Step 2: Gatsby

From your command line, navigate to a directory where you’d like to create your application. From here, install the Gatsby CLI by typing npm install --global gatsby-cli. You can find more detailed installation instructions at https://www.gatsbyjs.org/tutorial/part-zero/ if you need them.

Run gatsby new gatsby_blog to create the app, change into the new directory that’s generated, then run gatsby develop to start the dev server. Hitting http://localhost:8000 shows you the starter page and confirms you’re up and running properly:

 

Gatsby landing page after creating new project

Let’s take a quick tour of Gatsby.

  1. Open your project directory in your editor of choice and navigate to src/pages. You’ll see a file each for the index page (which you just saw above), an example of a second page, and a 404 page.
  2. Taking a look at index.js, you’ll see a <Layout> component wrapping some markup that you see on the index page.
  3. Make a change to the <h1> text here to see your site live reload.
  4. Near the bottom, there’s a <Link> component that points us to the second page.

 

Index file showing in code editor

You may notice that the big purple header you see in the browser isn’t shown in the index file. That bit is part of the <Layout> component. Navigate to src/components and open layout.js.

  1. About midway down the page, you’ll see a <Header> component with a siteTitle prop. It points to data.site.siteMetadata.title.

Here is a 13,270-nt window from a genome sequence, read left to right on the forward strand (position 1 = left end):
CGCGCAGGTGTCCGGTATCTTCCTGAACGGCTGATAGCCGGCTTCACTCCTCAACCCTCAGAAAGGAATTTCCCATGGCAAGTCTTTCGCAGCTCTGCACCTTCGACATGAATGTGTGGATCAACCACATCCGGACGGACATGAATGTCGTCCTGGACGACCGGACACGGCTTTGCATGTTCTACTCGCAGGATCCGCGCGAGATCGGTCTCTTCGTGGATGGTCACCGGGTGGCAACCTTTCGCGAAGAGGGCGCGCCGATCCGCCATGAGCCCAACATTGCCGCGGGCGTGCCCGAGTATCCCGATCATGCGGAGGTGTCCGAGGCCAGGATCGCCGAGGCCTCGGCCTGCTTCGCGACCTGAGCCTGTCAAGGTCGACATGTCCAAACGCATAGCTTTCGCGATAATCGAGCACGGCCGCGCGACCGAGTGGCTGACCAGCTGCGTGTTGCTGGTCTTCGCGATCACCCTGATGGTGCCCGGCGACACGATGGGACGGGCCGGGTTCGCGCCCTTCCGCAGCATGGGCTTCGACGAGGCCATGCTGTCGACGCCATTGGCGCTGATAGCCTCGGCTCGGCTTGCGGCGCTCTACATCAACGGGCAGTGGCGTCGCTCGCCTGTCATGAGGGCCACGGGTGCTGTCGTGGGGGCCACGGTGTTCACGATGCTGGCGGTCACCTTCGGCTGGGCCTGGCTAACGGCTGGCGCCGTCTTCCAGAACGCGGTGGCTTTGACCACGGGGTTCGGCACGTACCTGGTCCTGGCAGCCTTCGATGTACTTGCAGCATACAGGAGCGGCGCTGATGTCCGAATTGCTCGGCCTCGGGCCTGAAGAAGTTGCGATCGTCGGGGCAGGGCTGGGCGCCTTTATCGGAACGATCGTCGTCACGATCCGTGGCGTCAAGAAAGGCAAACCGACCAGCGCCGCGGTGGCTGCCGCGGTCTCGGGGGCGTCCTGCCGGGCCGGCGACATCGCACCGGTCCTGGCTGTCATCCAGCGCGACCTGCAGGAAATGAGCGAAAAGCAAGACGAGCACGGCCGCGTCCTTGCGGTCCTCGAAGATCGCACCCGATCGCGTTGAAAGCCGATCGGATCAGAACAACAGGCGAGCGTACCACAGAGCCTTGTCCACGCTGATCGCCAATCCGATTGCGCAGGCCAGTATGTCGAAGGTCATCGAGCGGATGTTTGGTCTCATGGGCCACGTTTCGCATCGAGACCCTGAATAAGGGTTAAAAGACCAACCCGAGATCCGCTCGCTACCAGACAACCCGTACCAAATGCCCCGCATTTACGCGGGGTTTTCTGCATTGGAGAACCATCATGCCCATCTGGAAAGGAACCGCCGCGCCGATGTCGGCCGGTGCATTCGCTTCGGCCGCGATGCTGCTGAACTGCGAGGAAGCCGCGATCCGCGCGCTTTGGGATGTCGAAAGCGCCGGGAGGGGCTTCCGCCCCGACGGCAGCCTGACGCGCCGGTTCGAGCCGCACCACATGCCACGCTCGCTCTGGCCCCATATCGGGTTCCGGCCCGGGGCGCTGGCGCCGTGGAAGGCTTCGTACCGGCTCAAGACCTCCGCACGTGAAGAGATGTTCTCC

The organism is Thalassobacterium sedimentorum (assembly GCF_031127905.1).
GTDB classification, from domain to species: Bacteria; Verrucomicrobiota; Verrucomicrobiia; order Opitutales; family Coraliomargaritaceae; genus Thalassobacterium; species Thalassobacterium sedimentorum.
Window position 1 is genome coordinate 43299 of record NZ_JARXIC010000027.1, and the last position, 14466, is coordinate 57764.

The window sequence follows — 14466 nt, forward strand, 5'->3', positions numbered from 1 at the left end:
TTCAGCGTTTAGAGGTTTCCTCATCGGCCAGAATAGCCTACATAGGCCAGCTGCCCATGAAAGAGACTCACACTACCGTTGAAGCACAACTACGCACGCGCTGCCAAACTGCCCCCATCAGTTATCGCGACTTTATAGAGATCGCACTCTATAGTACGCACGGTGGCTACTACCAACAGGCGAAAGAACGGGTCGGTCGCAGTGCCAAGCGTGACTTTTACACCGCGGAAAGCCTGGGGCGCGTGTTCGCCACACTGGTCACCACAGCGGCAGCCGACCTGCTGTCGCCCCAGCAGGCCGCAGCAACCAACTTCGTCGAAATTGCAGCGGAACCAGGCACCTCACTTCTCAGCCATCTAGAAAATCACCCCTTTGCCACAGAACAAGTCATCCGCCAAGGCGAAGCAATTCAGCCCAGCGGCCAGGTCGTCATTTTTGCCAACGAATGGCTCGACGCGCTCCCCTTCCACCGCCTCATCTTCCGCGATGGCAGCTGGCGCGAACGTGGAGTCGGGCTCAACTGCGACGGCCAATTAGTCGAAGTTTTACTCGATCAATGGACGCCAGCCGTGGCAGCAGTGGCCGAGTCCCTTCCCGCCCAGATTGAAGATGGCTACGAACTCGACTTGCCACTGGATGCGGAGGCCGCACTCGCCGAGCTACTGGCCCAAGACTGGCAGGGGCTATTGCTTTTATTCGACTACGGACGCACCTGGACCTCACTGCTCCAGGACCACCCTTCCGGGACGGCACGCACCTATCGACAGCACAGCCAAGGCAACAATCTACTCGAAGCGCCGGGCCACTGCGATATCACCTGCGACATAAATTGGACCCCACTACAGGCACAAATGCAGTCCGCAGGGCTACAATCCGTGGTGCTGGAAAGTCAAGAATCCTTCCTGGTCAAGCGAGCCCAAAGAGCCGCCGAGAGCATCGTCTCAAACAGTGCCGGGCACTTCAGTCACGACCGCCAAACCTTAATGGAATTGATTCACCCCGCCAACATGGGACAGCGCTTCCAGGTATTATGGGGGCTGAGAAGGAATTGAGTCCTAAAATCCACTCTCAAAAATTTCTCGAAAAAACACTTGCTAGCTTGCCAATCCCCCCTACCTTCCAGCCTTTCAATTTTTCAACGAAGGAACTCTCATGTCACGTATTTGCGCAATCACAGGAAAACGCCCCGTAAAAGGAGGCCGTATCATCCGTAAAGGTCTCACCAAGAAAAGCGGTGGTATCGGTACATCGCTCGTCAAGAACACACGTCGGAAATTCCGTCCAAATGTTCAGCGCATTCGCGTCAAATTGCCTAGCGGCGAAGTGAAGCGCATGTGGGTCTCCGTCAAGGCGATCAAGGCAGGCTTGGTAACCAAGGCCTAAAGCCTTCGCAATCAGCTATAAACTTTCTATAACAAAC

2. Just above that, you’ll see a <StaticQuery> component, which appears to be doing something related to that site title. This is just a taste of how Gatsby makes use of GraphQL to manage app data. We’ll explore this more fully in the next section of this article. For now, take note that we’re accessing siteMetadata to fetch the site’s title.

 

Layout component file showing in code editor

Head over to gatsby-config.js to see where siteMetadata is set.

  1. Right at the top of gatsby-config.js we can see a big JS object is being exported. The first property in this object is siteMetadata, and within that, we can see the title property. Change the title property to “My Gatsby Blog” and save. Your site will hot reload and that purple header’s text will change to match the config.

 

Gatsby config file showing in code editor

The plan is to have our index show the latest blog posts in reverse chronological order like a standard Drupal site would. We’ll show the post headline as a link, its image if it has one, and a short piece of the article. Clicking on the headline will take us to a full page view of the post. It will be a pretty barebones blog but should illustrate nicely how Gatsby and Drupal can work together.

Step 3: Gatsby with Real Data from Drupal

Gatsby uses GraphQL to pull in data from external sources and query for bits of it to use in your markup. Let’s take a look at how it works. When you ran gatsby develop earlier, you may have noticed a few lines that mention GraphQL: